Formative Teaching Observation
The instructional design consultants in Teaching and Learning Services (TLS) offer an observation service that provides formative, confidential, and timely feedback to instructors on their teaching and course-design practices across all course modalities. Instructors decide whether they will share the confidential feedback with others, such as a department chair or colleague. Our teaching observation service is intended to be a limited supplement to, not a replacement for, department-sponsored observations conducted by chairs, mentors, and/or peers.
Specific aspects of teaching that a consultant may provide feedback on include:
- Content delivery methods, organization, and clarity
- Instructor’s use of formative and summative assessment and the quality of the instructor’s feedback
- Quality and frequency of instructor-student and student-student interaction
- Frequency and type of student engagement in hands-on learning activities
- Effective practices and relevant use of classroom and online tools
- Other teaching topics identified through this process
The teaching observation service is a three-step process:
Step 1: Intake
All observations are preceded by an intake meeting between the consultant and the instructor. During this meeting the consultant and instructor will discuss the focus of the consultant’s observations, which may also include identifying an observational protocol that aligns with the instructor’s goals. In some cases, particularly when this service has been recommended to an instructor by the leader of their academic unit (head/chair/director), the consultant may request an intake meeting with the instructor and their chair. The purpose of this meeting is to make explicit the reasons for the observation and the goals for the feedback.
- Guiding questions for an intake meeting may include:
- How would you describe the challenges that you are facing in the classroom?
- What feedback would you like a consultant to provide?
- What are the main themes of the feedback that you have received from departmental peer reviews of instruction? From student course evaluations?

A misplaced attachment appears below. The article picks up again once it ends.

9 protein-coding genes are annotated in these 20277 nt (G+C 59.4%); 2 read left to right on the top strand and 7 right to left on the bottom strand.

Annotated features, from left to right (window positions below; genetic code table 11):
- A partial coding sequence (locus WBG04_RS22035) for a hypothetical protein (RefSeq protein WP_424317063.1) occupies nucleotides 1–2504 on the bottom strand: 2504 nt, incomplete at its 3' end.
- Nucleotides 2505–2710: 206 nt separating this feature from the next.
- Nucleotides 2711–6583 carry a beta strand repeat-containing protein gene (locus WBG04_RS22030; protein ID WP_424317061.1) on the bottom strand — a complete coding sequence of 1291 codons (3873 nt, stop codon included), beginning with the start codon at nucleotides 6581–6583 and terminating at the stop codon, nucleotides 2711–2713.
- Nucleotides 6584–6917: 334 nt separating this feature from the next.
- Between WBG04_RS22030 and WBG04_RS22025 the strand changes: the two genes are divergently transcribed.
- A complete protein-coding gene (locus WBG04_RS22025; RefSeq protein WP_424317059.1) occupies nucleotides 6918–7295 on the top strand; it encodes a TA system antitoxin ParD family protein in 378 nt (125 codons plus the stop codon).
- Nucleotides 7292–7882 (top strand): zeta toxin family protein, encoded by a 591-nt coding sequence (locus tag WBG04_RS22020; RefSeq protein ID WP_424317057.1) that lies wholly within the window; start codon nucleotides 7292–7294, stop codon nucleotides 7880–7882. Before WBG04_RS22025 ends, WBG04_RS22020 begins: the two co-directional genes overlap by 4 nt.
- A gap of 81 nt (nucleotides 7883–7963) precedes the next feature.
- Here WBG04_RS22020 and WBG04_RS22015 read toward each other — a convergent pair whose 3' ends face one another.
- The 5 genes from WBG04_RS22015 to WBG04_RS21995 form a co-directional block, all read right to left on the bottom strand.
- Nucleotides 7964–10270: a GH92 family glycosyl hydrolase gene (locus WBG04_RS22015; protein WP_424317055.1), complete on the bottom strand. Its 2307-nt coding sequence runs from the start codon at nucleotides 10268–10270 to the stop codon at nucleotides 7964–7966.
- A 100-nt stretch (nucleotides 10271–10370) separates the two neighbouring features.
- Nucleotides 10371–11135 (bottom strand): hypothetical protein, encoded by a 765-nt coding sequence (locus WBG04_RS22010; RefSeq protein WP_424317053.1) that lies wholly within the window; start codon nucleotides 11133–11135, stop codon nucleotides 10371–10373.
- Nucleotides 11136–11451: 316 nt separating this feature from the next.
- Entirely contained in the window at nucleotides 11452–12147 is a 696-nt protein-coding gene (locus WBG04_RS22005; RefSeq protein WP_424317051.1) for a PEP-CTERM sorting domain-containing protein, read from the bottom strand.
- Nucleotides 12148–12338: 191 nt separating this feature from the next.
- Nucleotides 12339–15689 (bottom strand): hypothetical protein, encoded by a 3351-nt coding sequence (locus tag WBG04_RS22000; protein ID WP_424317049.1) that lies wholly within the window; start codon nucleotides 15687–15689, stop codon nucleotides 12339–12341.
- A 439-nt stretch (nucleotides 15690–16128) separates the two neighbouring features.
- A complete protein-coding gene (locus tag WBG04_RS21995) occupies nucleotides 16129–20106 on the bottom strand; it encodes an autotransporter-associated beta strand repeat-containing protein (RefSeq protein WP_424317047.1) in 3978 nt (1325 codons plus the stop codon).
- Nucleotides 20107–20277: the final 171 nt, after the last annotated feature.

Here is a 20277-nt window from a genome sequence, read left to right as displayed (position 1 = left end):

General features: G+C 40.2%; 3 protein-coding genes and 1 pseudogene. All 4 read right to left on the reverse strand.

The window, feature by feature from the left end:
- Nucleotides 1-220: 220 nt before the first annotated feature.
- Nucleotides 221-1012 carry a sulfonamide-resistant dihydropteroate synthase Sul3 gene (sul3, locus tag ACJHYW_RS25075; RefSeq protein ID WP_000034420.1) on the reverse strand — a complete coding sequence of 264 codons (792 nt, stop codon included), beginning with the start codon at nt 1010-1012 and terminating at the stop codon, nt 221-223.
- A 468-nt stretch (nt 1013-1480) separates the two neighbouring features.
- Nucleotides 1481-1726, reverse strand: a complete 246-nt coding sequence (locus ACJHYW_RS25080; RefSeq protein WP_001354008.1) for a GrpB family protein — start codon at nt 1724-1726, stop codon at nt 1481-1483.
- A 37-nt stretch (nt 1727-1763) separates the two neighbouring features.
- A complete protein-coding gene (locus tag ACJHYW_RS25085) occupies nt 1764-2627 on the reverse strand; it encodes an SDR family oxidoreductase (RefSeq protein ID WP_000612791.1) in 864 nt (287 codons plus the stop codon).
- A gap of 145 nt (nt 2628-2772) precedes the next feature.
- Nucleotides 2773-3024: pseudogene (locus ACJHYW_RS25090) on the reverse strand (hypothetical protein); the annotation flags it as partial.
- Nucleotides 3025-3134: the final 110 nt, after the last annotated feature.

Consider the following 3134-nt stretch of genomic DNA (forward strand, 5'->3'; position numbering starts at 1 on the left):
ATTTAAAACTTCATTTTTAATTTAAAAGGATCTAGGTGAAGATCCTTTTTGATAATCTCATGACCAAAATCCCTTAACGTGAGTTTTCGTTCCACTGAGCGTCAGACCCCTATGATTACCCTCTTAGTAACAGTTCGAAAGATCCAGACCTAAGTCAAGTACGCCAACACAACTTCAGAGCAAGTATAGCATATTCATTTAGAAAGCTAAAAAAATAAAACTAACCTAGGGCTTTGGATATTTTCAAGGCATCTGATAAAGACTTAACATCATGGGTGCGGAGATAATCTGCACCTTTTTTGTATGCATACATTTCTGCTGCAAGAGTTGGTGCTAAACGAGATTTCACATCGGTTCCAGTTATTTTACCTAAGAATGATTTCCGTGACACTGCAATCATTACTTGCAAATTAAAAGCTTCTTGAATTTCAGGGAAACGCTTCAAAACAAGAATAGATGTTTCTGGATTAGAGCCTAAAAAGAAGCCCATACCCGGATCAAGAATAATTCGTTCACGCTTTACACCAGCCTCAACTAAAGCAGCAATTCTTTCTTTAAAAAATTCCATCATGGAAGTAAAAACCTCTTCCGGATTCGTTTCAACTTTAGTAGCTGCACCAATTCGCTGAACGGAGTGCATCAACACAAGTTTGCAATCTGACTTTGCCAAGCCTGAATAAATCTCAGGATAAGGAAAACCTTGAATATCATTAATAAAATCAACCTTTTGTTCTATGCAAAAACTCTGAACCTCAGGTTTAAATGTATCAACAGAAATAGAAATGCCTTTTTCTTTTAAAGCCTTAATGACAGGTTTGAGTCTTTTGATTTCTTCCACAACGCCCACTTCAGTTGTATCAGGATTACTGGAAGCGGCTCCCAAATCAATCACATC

- How might you describe a successful outcome for our work together?
Step 2: Observation
For on-campus courses, the consultant attends between one and three class sessions to discreetly observe instructor and student activities and interaction. For online courses, the consultant views specific course information and online activity within myCourses and other course-related online resources for which the instructor has requested feedback. Both classroom and online class observations are always at the express invitation of the instructor.
Step 3: Post-Observation Debrief
The consultant and instructor schedule a meeting to review the consultant’s feedback and discuss instructional strategies that may help the instructor address their teaching goals, concerns, or interests.
Both the teaching observation and the small-group instructional feedback process are strictly confidential between a consultant and an instructor. The consultant will not share their observations with any other individuals, including RIT administration, other instructors, staff, or students. TLS is not affiliated with any of the RIT academic programs' tenure review processes. It is at the instructor's discretion whether or not they share the feedback with others, such as their department chair.